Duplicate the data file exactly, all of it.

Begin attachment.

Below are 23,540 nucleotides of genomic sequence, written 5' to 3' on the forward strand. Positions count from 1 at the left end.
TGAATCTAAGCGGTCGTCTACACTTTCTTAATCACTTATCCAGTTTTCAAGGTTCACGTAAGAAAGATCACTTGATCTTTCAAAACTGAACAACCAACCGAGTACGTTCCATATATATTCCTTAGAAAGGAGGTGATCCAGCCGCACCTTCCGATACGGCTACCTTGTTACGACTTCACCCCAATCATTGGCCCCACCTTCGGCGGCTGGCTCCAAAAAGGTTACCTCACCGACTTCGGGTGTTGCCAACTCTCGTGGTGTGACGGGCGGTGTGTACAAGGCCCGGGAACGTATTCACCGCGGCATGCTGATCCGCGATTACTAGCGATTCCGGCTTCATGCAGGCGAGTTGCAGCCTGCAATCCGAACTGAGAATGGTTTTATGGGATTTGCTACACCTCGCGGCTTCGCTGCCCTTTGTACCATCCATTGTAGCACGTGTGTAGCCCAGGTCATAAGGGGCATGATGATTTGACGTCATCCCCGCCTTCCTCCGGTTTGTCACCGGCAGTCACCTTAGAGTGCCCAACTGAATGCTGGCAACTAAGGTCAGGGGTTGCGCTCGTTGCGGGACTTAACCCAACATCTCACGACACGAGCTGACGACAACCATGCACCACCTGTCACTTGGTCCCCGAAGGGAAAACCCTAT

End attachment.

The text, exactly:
Below are 23,540 nucleotides of genomic sequence, written 5' to 3' on the forward strand. Positions count from 1 at the left end.
TGAATCTAAGCGGTCGTCTACACTTTCTTAATCACTTATCCAGTTTTCAAGGTTCACGTAAGAAAGATCACTTGATCTTTCAAAACTGAACAACCAACCGAGTACGTTCCATATATATTCCTTAGAAAGGAGGTGATCCAGCCGCACCTTCCGATACGGCTACCTTGTTACGACTTCACCCCAATCATTGGCCCCACCTTCGGCGGCTGGCTCCAAAAAGGTTACCTCACCGACTTCGGGTGTTGCCAACTCTCGTGGTGTGACGGGCGGTGTGTACAAGGCCCGGGAACGTATTCACCGCGGCATGCTGATCCGCGATTACTAGCGATTCCGGCTTCATGCAGGCGAGTTGCAGCCTGCAATCCGAACTGAGAATGGTTTTATGGGATTTGCTACACCTCGCGGCTTCGCTGCCCTTTGTACCATCCATTGTAGCACGTGTGTAGCCCAGGTCATAAGGGGCATGATGATTTGACGTCATCCCCGCCTTCCTCCGGTTTGTCACCGGCAGTCACCTTAGAGTGCCCAACTGAATGCTGGCAACTAAGGTCAGGGGTTGCGCTCGTTGCGGGACTTAACCCAACATCTCACGACACGAGCTGACGACAACCATGCACCACCTGTCACTTGGTCCCCGAAGGGAAAACCCTAT